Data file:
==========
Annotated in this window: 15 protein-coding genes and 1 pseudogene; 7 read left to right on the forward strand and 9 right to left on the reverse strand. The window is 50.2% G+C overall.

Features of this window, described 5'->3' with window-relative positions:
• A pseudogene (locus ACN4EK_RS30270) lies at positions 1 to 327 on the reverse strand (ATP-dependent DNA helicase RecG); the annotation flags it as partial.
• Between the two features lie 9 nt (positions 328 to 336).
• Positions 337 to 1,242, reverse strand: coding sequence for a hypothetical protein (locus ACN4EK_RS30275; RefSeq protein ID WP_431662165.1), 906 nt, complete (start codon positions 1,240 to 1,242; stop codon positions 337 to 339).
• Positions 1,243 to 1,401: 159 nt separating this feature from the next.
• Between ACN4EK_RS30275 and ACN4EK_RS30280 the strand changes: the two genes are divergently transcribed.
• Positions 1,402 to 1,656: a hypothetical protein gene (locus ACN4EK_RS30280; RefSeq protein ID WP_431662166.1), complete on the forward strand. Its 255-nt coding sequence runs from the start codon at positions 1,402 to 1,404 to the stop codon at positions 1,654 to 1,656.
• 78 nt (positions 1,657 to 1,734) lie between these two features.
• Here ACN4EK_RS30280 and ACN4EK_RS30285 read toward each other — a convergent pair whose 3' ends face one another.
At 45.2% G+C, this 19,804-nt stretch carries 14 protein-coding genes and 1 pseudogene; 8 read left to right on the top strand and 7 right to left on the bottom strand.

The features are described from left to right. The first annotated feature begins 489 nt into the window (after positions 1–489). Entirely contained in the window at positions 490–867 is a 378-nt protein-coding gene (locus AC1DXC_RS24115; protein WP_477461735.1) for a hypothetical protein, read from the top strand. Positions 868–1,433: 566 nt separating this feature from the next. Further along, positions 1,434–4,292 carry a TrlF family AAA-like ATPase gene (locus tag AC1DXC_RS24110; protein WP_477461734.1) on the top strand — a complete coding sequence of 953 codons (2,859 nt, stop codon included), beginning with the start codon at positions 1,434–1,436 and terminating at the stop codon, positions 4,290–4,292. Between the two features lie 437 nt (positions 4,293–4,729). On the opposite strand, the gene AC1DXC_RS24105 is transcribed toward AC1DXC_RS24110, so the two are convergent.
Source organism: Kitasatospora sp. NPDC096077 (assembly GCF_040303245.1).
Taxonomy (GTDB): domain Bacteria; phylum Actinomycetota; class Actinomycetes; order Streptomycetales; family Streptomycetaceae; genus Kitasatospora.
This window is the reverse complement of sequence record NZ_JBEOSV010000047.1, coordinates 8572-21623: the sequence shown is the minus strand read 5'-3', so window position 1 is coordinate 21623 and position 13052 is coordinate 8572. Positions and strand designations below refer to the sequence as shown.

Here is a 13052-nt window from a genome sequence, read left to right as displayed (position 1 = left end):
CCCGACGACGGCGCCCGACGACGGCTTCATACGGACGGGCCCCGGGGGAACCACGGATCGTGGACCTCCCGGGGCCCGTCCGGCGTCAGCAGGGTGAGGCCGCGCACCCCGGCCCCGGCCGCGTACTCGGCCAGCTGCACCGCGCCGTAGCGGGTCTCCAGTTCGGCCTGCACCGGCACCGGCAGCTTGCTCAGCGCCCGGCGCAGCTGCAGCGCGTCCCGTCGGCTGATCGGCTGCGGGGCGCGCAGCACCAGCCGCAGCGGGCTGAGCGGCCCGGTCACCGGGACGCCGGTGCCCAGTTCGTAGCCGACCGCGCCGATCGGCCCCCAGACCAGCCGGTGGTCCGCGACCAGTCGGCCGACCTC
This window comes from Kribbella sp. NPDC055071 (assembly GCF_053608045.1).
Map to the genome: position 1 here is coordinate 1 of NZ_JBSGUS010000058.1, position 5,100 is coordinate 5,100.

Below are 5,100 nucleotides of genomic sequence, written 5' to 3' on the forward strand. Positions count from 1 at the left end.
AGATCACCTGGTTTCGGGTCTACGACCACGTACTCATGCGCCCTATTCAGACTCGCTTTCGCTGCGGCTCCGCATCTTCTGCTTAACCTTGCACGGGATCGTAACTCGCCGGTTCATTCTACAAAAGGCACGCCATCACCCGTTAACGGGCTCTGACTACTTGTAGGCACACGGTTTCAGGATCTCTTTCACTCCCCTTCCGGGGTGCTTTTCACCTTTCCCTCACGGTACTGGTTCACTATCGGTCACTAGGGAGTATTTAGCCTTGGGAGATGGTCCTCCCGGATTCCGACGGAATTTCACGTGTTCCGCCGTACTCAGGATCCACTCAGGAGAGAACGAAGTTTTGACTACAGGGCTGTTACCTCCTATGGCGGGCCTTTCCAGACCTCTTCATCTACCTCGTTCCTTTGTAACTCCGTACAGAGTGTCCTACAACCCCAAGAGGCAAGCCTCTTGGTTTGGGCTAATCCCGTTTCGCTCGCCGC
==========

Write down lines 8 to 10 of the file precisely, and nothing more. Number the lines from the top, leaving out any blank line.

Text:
• Positions 1,402 to 1,656: a hypothetical protein gene (locus ACN4EK_RS30280; RefSeq protein ID WP_431662166.1), complete on the forward strand. Its 255-nt coding sequence runs from the start codon at positions 1,402 to 1,404 to the stop codon at positions 1,654 to 1,656.
• 78 nt (positions 1,657 to 1,734) lie between these two features.
• Here ACN4EK_RS30280 and ACN4EK_RS30285 read toward each other — a convergent pair whose 3' ends face one another.